Frames foreclose a multiplicity of voices, so metafictive framing works to express different/ differing articulations of embodied, affective and political experiences and interpretations. Accordingly this research design privileges talk. It has three stages. The first stage addresses talk in response to an anti-ageing makeover show. Makeover shows are unique cultural products – their immediacy, liveliness and intimacy prompt affective responses in viewers (Skeggs and Wood, 2011). Not only do shows talk to viewers in their direct address to be young, but viewers talk back to take up shifting positions to the show’s dominant discourses. Wood’s (2009) text-in-action method captures this by recording viewers in the process of viewing. I utilize this method, but expand upon it to draw older, midlife and younger self-identified feminist women into an analysis of the show and into reflective discussion about their responses through focus groups, workshops and interviews. The second stage, involves the women bringing their critical responses into the production of a ‘pro-ageing’ film. The film following the principles of metafiction, is created to make critical comment on the act of representation. In the third stage, the film, in its launch, will be subject to a variation of text-in- action, as we reflect on the way it is received and ‘responded’ to by a diverse audience. The research will be orchestrated through feminist methodological principles and an ethic of care framework. These work to encourage mutual recognition, respect and the breakdown of ‘expert’ and ‘lay’ knowledges in participatory research (Ward and Gahagan, 2010.


Dissemination takes the form of journal articles, conference papers and posters, academic social media, a film launch, and the project’s own site and twitter feed. Papers are expected to address the harms of anti-ageing culture; the links between anti-ageing and current sexualisation debates; metafictive framing as audience research; feminist positionality in anti-ageing culture; and the importance of voice and talk in a neoliberal climate. Indicative target journals include Ageing and Society, Feminist Media Studies, Media Culture & Society, International Journal of Cultural Studies. Drafts and abstracts will be shared on academia.edu and the project’s own site (wordpress) with twitter feed. Shorter pieces promoting the project will be written for British Sociological Association membership journal ‘Discover Society’ and social media sites of Media, Culture and Communication Association (i.e Critical Studies In Television). Conference presentations will include British Society of Gerontology, International conference of Cultural Gerontology, ISRF Annual Workshop, and the Annual Media, Culture and Communication Association Conferences over 2015-6. The Brighton University Social Science Festival will house the film’s launch to members of the public and those from women’s and feminist and other interested groups, with invitations sent to political figures involved in projects opposing degrading representation of women and the invisibility of older women in mainstream media (e.g. Brighton’s M.P Caroline Lucas).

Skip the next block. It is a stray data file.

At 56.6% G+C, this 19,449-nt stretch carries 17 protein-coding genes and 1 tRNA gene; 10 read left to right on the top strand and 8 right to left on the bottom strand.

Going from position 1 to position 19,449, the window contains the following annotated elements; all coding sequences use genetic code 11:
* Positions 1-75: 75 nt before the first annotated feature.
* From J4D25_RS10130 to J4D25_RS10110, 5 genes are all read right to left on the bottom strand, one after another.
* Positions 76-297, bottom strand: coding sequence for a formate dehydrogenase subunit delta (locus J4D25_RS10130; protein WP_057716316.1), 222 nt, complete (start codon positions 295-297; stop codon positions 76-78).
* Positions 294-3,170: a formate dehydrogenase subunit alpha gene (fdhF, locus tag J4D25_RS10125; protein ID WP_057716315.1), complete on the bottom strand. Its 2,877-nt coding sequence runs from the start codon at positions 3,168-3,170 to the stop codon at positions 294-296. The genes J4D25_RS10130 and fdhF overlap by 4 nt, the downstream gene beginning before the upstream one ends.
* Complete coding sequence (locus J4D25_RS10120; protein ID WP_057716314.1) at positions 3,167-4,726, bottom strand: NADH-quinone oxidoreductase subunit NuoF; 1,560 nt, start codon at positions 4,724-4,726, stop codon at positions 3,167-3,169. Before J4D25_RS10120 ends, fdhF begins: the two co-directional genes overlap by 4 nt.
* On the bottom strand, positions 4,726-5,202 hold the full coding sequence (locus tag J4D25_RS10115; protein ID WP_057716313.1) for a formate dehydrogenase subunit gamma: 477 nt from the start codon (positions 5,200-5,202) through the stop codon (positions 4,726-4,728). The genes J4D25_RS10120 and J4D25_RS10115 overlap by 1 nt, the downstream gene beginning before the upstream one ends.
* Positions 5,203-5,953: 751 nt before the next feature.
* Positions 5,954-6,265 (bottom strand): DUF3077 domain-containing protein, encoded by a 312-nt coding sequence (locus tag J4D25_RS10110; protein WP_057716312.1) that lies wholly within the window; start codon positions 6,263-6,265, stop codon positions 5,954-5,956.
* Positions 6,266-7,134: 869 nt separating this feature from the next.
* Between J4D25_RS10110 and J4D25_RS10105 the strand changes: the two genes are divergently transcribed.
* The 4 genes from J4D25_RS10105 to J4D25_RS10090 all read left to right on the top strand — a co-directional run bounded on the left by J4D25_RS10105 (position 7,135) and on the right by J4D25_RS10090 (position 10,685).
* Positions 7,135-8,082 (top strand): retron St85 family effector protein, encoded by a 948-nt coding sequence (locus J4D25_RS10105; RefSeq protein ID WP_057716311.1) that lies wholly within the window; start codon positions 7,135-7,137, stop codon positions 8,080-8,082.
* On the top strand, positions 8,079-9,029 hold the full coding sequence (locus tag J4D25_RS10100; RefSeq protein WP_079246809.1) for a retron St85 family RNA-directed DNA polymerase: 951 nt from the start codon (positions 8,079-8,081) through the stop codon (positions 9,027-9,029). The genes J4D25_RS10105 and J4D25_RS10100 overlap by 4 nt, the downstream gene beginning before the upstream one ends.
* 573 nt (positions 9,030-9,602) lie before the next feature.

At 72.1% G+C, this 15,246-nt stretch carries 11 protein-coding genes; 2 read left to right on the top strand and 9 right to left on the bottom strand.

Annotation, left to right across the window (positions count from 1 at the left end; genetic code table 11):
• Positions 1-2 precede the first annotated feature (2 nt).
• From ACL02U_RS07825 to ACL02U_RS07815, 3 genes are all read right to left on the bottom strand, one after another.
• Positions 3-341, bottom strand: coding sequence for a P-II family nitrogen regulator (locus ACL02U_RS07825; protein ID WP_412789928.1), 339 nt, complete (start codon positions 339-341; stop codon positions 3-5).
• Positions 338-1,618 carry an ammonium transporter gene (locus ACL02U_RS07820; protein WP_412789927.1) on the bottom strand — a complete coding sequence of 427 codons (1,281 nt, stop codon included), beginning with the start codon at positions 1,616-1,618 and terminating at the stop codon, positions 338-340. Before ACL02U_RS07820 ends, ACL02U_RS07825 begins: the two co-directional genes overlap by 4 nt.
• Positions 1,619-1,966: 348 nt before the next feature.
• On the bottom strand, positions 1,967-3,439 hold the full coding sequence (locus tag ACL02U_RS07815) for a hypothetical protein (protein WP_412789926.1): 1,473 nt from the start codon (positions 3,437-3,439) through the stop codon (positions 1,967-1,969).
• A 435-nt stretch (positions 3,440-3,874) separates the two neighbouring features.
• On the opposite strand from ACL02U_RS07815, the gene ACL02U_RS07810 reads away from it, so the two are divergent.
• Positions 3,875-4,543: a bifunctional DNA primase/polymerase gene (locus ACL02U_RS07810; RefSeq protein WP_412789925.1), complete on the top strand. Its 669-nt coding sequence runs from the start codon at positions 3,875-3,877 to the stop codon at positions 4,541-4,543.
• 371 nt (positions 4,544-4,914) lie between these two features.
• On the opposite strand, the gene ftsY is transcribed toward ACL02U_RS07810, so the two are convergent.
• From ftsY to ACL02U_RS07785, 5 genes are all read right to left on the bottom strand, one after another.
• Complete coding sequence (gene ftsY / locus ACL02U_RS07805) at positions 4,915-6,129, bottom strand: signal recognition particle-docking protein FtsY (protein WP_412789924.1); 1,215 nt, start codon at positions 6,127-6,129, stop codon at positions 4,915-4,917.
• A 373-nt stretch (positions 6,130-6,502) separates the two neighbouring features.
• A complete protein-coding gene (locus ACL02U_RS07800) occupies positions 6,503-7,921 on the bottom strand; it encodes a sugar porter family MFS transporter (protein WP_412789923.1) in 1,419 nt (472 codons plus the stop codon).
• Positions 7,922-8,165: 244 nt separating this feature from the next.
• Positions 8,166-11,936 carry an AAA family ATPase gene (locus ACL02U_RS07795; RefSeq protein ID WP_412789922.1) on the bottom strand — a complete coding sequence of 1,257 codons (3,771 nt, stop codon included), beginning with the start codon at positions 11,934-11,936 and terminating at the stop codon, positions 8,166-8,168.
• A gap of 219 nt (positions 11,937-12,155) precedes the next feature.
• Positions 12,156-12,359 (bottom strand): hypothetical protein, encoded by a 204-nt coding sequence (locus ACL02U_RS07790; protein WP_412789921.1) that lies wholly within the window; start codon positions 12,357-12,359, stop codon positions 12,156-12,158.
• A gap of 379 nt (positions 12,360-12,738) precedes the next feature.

ISRF is committed to the development of cross-fertilisation and interdisciplinary expertise and methods to create new modes of inquiry into real-life problems. My work shares this commitment through an interdisciplinary focus produced by building bridges between Cultural Gerontology and Media Studies. However, following the spirit of ISRF ambitions, this proposed research is developed in the acute awareness that its interdisciplinary promise could be reduced to the provision of a corrective steer: Cultural Gerontology benefits from the theoretical rigour found in Media Studies, especially around the intersubjective and situated nature of representation. For its own part, Media Studies can address its critical neglect of age as a socio-political location and identity through closer working with Cultural Gerontology. Where this proposed research furthers the ISRF goals is by considering the spaces produced by building interdisciplinary bridges. In this case the spaces contain the affective, complex negotiations with neoliberal values, reconfigurations of selfhood and citizenship realized through the market, and a corrosive silencing of critical, collective voices. Attending to these involves a shift in focus from representations to their framing, which to be held to a new critical light has demanded a new framework that brings voices, positioning and affective relations into the self-conscious productions of new, divergent framing of different stories. It is hoped that this will offer different ways of learning about our ageing, help us develop different relations to our own older selves and older people around us in the wider goal of interrupting neoliberal logics.